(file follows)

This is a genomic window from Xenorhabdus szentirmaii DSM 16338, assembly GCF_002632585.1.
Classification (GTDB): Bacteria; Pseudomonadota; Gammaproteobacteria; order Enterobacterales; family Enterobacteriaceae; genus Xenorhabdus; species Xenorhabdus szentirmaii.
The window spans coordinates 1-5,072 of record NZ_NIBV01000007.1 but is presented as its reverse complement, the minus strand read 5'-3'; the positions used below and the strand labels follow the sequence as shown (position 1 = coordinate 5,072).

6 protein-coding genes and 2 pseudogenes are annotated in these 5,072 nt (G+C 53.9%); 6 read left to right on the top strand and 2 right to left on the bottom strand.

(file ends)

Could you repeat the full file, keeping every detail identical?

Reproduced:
This is a genomic window from Xenorhabdus szentirmaii DSM 16338, assembly GCF_002632585.1.
Classification (GTDB): Bacteria; Pseudomonadota; Gammaproteobacteria; order Enterobacterales; family Enterobacteriaceae; genus Xenorhabdus; species Xenorhabdus szentirmaii.
The window spans coordinates 1-5,072 of record NZ_NIBV01000007.1 but is presented as its reverse complement, the minus strand read 5'-3'; the positions used below and the strand labels follow the sequence as shown (position 1 = coordinate 5,072).

6 protein-coding genes and 2 pseudogenes are annotated in these 5,072 nt (G+C 53.9%); 6 read left to right on the top strand and 2 right to left on the bottom strand.